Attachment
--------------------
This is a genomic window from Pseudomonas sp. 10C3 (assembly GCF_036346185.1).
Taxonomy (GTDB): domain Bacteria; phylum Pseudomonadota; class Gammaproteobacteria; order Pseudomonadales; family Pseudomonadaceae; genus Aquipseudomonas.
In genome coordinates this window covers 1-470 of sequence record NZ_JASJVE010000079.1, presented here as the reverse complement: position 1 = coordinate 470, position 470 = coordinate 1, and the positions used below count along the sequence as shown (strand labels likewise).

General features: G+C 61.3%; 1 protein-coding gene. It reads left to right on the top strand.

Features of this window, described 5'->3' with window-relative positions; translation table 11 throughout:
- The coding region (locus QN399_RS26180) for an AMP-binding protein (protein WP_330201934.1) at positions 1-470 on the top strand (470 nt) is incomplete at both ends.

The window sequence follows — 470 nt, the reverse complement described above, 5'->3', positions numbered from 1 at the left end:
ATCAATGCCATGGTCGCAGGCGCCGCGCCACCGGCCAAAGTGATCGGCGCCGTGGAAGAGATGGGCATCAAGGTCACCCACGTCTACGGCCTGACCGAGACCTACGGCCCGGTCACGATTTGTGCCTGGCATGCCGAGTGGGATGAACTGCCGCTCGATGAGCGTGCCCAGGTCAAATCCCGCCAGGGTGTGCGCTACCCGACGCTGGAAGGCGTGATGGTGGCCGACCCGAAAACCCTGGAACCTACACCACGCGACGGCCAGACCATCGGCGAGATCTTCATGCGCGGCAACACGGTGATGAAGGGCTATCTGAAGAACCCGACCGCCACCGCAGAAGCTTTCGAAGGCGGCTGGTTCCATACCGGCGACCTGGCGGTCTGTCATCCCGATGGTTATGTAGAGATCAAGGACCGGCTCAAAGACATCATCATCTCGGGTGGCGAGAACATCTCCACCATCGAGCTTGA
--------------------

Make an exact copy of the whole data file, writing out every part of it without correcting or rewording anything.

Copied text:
This is a genomic window from Pseudomonas sp. 10C3 (assembly GCF_036346185.1).
Taxonomy (GTDB): domain Bacteria; phylum Pseudomonadota; class Gammaproteobacteria; order Pseudomonadales; family Pseudomonadaceae; genus Aquipseudomonas.
In genome coordinates this window covers 1-470 of sequence record NZ_JASJVE010000079.1, presented here as the reverse complement: position 1 = coordinate 470, position 470 = coordinate 1, and the positions used below count along the sequence as shown (strand labels likewise).

General features: G+C 61.3%; 1 protein-coding gene. It reads left to right on the top strand.

Features of this window, described 5'->3' with window-relative positions; translation table 11 throughout:
- The coding region (locus QN399_RS26180) for an AMP-binding protein (protein WP_330201934.1) at positions 1-470 on the top strand (470 nt) is incomplete at both ends.

The window sequence follows — 470 nt, the reverse complement described above, 5'->3', positions numbered from 1 at the left end:
ATCAATGCCATGGTCGCAGGCGCCGCGCCACCGGCCAAAGTGATCGGCGCCGTGGAAGAGATGGGCATCAAGGTCACCCACGTCTACGGCCTGACCGAGACCTACGGCCCGGTCACGATTTGTGCCTGGCATGCCGAGTGGGATGAACTGCCGCTCGATGAGCGTGCCCAGGTCAAATCCCGCCAGGGTGTGCGCTACCCGACGCTGGAAGGCGTGATGGTGGCCGACCCGAAAACCCTGGAACCTACACCACGCGACGGCCAGACCATCGGCGAGATCTTCATGCGCGGCAACACGGTGATGAAGGGCTATCTGAAGAACCCGACCGCCACCGCAGAAGCTTTCGAAGGCGGCTGGTTCCATACCGGCGACCTGGCGGTCTGTCATCCCGATGGTTATGTAGAGATCAAGGACCGGCTCAAAGACATCATCATCTCGGGTGGCGAGAACATCTCCACCATCGAGCTTGA